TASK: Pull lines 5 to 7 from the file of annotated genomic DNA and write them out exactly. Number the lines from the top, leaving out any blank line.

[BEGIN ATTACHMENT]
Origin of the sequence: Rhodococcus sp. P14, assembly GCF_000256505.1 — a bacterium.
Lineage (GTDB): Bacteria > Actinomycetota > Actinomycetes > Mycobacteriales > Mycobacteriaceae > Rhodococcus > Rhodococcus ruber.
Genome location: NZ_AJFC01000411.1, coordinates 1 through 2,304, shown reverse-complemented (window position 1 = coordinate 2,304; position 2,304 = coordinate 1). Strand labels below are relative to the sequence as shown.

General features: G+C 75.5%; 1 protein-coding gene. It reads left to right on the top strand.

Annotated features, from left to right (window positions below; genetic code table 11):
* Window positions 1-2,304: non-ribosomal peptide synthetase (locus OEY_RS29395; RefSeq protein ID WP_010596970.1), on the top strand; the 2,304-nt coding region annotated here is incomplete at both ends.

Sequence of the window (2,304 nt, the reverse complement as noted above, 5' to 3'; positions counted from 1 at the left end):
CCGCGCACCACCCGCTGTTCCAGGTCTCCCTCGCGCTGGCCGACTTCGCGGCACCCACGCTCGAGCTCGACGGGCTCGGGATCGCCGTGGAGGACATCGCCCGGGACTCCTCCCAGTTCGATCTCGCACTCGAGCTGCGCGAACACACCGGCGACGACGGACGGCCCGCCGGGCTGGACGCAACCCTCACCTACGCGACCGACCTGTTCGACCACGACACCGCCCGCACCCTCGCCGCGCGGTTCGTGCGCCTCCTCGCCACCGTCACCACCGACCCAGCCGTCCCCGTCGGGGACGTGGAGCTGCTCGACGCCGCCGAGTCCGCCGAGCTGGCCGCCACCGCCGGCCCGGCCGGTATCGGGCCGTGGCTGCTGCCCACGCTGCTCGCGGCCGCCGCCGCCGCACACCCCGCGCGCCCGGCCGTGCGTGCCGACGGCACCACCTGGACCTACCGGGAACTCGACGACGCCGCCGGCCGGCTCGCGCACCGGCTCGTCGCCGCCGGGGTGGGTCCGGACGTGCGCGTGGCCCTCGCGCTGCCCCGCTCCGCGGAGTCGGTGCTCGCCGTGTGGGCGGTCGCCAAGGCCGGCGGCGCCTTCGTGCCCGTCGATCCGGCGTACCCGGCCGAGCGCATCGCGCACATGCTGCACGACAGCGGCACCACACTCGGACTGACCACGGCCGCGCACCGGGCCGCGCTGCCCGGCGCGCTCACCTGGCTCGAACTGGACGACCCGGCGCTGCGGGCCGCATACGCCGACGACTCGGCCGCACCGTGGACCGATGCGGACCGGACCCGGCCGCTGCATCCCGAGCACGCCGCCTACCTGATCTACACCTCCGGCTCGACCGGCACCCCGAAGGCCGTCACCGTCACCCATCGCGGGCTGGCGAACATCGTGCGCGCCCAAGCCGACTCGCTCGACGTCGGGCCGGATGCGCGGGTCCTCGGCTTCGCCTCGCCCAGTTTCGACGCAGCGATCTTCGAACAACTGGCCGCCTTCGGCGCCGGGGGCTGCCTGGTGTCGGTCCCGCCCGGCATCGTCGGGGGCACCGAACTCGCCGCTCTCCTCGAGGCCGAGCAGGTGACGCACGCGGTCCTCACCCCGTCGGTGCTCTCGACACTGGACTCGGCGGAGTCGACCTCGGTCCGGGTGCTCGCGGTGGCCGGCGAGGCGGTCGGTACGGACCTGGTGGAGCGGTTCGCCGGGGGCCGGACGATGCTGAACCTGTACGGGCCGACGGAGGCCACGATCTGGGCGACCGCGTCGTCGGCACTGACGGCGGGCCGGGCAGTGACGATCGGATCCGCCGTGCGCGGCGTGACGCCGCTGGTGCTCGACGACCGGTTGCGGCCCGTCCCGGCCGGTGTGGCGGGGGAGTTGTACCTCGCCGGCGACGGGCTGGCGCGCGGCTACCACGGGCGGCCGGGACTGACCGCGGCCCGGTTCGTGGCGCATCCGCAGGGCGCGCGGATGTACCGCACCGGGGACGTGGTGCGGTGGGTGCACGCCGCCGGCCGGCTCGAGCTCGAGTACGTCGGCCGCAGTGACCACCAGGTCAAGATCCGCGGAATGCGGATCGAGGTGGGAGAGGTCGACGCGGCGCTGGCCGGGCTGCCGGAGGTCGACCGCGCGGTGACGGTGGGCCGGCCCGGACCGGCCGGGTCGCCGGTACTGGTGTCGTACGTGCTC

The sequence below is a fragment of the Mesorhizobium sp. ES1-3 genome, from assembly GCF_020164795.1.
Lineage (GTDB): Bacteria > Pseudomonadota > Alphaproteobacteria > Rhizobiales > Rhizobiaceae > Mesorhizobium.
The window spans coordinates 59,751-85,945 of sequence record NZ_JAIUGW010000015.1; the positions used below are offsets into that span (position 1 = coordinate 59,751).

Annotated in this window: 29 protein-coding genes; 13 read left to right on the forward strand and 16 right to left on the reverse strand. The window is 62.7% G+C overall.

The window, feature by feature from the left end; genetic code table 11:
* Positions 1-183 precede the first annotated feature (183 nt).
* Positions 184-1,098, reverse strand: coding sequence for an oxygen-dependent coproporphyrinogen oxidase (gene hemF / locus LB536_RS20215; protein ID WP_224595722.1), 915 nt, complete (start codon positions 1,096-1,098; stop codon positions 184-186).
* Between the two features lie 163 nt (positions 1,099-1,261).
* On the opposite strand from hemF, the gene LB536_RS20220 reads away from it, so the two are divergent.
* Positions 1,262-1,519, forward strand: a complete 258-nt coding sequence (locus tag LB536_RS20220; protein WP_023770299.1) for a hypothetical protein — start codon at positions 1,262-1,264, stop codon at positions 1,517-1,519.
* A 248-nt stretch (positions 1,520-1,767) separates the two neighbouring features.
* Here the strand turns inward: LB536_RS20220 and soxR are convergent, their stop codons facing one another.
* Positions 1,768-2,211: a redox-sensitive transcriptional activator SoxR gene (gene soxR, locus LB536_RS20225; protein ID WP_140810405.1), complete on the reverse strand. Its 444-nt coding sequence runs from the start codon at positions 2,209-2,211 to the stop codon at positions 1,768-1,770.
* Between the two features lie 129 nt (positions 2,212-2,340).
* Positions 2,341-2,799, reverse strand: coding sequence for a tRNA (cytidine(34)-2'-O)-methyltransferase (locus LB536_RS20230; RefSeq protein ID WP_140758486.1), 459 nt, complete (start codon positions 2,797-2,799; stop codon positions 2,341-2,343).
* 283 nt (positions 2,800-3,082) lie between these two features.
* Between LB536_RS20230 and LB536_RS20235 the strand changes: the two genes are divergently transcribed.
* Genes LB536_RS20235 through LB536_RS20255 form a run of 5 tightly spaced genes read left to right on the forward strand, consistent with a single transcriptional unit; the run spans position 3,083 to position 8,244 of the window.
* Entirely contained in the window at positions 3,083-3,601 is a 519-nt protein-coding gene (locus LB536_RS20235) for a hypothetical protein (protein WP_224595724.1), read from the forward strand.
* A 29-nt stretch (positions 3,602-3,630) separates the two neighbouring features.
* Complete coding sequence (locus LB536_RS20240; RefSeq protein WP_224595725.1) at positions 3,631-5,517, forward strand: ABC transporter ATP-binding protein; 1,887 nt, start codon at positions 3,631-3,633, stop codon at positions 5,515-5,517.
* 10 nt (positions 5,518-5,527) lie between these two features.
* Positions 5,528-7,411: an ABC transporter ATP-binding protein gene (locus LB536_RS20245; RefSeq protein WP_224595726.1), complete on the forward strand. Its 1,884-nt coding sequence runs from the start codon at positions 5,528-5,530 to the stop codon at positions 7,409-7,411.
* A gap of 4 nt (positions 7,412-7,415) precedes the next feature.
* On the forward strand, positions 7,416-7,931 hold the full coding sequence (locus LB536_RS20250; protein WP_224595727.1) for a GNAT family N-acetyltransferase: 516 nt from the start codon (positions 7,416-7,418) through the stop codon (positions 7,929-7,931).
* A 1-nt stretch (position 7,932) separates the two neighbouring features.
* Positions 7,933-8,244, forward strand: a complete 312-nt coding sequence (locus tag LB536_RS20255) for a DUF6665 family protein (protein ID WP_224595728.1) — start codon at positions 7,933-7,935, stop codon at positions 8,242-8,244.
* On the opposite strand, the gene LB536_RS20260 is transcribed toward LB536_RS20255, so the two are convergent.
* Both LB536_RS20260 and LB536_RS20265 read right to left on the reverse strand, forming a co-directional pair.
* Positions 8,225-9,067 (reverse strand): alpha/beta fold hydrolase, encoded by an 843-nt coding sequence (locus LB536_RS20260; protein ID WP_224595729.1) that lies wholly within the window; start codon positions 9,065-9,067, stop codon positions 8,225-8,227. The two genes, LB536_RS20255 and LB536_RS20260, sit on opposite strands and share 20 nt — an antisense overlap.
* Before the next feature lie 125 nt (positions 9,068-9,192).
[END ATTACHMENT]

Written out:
Annotated features, from left to right (window positions below; genetic code table 11):
* Window positions 1-2,304: non-ribosomal peptide synthetase (locus OEY_RS29395; RefSeq protein ID WP_010596970.1), on the top strand; the 2,304-nt coding region annotated here is incomplete at both ends.

Sequence of the window (2,304 nt, the reverse complement as noted above, 5' to 3'; positions counted from 1 at the left end):